Getting Started with WebDriver in Python on OSx

Posted by Jim Holmes

Python is a widely used programming language that’s been around since 1991. Python runs on many, many platforms. It’s interpreted versus compiled, and has an emphasis on readability. Where Java, C#, and many other languages use braces( “{“ and “}” ) to denote code blocks, Python uses whitespace. CPython, the reference implementation of the language, is open source and managed by the Python Software Foundation.

This article is one in a series showing how to get WebDriver working in various editors and language platforms.

For an overview of how WebDriver works, please see the section “WebDriver Overview” in the blogpost “Getting Started with Webdriver/Selenium for Java in Eclipse” here.

The Components You'll Need

To create and run WebDriver tests in Python you’ll need the following components:

  • Python (This article uses 3.6.0a3 for examples)
  • An editor
  • WebDriver for Python
  • Mozilla’s Gekodriver proxy for Firefox

Choose Your Editor

Like Java, C#, Ruby, and most all other languages, Python’s code files are simply text files. You can create and edit the .py files in any plain text editor you like. There are a tremendous number of great editors for OSx/*nix, including Vim, Emacs, TextMate, Sublime, and many others.

We’ll stay away from the Editor Wars and just suggest you try several to find one that matches your style and needs!

Get Python

OSx Sierra comes with Python 2.7 already installed. You absolutely can use that to write WebDriver; however, installing a newer version of Python is simple.

If you don’t already have it, install pyenv, a Python environment manager. From a Terminal prompt use OSx’s homebrew to install it:

brew install pyenv

Pyenv install —list will show you which versions are available to install. Install Python with

Pyenv install 3.6.0a3

Adding WebDriver

Next you’ll need WebDriver. Python’s package manager, pip, makes it easy. From the same terminal use

pip install webdriver

Adding The Firefox Driver Proxy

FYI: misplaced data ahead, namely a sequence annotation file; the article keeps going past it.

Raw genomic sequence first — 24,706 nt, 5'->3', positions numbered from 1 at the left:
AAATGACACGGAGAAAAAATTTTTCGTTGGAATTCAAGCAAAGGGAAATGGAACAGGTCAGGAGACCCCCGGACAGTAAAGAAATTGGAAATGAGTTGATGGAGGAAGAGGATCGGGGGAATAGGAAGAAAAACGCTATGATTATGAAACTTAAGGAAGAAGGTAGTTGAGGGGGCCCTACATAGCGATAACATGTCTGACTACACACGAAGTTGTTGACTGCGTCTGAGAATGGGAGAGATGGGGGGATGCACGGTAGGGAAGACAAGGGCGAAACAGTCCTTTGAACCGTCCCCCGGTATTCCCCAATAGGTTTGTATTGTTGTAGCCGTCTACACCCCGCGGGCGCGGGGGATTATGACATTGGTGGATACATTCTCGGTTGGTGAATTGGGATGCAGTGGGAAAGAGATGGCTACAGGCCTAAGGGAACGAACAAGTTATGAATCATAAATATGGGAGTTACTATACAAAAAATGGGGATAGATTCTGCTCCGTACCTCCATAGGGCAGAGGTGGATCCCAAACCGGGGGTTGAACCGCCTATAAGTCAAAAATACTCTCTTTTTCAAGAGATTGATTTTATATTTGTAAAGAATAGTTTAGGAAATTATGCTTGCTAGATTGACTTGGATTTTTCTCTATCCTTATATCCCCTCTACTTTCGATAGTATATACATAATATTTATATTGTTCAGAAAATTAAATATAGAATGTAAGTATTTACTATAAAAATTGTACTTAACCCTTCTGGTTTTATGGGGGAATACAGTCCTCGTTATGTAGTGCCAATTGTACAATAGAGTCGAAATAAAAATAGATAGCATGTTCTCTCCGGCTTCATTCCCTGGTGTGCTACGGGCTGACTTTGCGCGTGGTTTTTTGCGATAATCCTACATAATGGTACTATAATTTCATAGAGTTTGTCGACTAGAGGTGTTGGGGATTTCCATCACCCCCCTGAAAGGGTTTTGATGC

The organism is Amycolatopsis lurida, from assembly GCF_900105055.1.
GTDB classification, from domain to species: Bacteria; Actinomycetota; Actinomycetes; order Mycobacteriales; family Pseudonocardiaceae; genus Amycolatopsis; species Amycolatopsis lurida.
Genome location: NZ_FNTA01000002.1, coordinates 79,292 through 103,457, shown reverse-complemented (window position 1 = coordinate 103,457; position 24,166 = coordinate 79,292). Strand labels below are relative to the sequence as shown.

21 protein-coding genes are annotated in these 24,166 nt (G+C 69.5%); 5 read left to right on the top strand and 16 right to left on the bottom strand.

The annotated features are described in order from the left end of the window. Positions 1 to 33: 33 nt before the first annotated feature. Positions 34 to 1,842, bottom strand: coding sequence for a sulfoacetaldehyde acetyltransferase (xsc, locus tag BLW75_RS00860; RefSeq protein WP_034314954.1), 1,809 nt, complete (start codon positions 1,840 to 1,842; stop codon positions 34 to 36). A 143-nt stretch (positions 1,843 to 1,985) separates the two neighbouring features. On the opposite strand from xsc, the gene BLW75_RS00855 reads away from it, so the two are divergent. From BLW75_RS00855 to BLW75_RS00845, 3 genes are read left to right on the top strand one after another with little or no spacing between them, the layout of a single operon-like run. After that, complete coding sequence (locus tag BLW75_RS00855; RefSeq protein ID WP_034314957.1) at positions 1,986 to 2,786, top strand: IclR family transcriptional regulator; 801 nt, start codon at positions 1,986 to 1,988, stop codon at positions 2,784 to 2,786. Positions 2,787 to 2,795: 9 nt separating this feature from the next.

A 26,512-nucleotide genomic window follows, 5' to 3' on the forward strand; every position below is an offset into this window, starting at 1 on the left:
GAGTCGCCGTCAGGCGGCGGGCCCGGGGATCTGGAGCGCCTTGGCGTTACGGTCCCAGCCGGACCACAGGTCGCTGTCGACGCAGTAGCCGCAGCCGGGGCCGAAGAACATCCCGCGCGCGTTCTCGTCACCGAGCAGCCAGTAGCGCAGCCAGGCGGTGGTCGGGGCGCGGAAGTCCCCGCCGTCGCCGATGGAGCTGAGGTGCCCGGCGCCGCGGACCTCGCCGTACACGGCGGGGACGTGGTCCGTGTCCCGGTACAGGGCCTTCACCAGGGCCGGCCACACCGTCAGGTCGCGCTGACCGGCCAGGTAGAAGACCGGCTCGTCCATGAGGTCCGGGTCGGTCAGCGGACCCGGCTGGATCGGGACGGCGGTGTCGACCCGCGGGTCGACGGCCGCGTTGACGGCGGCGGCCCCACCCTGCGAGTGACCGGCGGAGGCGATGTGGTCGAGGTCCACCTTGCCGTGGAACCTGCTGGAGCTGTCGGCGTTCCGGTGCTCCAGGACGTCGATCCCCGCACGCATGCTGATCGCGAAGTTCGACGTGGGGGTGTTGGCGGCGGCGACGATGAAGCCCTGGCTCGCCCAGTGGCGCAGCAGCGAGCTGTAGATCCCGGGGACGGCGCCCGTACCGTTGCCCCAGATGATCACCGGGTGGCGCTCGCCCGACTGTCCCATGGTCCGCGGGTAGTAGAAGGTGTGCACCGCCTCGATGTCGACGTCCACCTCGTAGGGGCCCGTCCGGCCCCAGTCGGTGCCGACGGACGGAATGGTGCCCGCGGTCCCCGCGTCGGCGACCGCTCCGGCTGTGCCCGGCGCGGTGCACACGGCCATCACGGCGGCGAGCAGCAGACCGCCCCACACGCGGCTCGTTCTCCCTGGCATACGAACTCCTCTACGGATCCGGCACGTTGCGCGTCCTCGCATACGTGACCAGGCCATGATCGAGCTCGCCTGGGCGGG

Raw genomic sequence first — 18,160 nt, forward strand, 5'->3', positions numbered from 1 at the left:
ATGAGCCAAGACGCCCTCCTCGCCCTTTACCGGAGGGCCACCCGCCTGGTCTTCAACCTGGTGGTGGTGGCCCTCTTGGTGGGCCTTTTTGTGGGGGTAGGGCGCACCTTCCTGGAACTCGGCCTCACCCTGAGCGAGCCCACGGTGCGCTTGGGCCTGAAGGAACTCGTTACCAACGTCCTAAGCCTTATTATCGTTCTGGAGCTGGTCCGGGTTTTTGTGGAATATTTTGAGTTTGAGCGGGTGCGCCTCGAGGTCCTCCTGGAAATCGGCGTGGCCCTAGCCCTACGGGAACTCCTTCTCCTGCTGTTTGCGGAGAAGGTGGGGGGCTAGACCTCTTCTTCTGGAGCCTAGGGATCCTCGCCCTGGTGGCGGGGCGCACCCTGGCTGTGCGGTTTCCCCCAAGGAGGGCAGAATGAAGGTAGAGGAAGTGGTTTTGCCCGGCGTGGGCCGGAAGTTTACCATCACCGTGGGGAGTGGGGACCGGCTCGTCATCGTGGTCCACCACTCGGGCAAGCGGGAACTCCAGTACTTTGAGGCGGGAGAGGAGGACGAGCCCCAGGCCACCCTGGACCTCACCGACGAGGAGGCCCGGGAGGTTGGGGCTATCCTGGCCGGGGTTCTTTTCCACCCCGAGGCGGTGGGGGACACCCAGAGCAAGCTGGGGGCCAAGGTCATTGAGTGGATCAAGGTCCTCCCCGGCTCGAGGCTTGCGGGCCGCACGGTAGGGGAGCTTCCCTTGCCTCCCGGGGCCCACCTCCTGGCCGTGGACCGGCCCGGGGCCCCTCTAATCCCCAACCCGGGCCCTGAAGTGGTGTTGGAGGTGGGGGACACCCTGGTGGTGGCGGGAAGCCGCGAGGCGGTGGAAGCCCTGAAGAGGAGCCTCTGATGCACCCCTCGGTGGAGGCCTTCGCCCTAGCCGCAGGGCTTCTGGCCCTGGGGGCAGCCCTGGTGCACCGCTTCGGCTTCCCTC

As noted in the WebDriver Overview in the first post of this series, you’ll need to have a proxy for your test to talk to the actual browser. This example uses Firefox, so you’ll need to grab the appropriate proxy. Proxies for all WebDriver-supported browsers are listed on the SeleniumHQ’s list of Third Party Drivers. Firefox’s driver is part of Mozilla’s Gecko Driver releases. Make sure to grab the driver that’s appropriate for the version of Windows you’re running (x32, x64).

Download the zip file and extract the driver to a location on your system. You’ll need to add that location to your system’s PATH environment variable.

Writing Your First Test

Creating your first test in Python is as simple as opening a new text file. The mechanics of that are specific to the editor you’re using. In Vim you would use something akin to

:e ~/Documents/Workspace/Python/webdriver_basics.py

This would open a new buffer for your test file in the editor.

A Simple Test

Below is a complete test case that starts a browser locally, executes a very simple test, then closes out the browser instance. The example is extremely simple and doesn’t follow normal practices like using Page Object Patterns. This is example code, not production code!

import unittest
from selenium import webdriver
from selenium.webdriver.common.by import By

class WebDriverPythonBasics(unittest.TestCase):
def setUp(self):
    self.browser = webdriver.Firefox()

def test_saucelabs_homepage_header_displayed(self):
    self.browser.get('http://saucelabs.com')
    header = self.browser.find_element(By.ID, 'site-header')
    self.assertTrue(header.is_displayed())


def tearDown(self):
    self.browser.close()

if name == 'main':
unittest.main()

Running The Test

Running the test is a matter of simply typing

python webdriver_basics.py

from the directory where you created the file.

You’ll see Firefox start, navigate to the Sauce Labs home page, and close. Note that you will not see a message that the test has passed - the extremely simple example doesn’t provide feedback unless something fails. There are a plethora of different approaches for running larger test suites that give more precise results for production use.

Running Python WebDriver Test

Wrapping It All Up

In this post you learned a bit about installing Python on your OSx system, and writing a very simplistic WebDriver test.

Good luck with your explorations of WebDriver!


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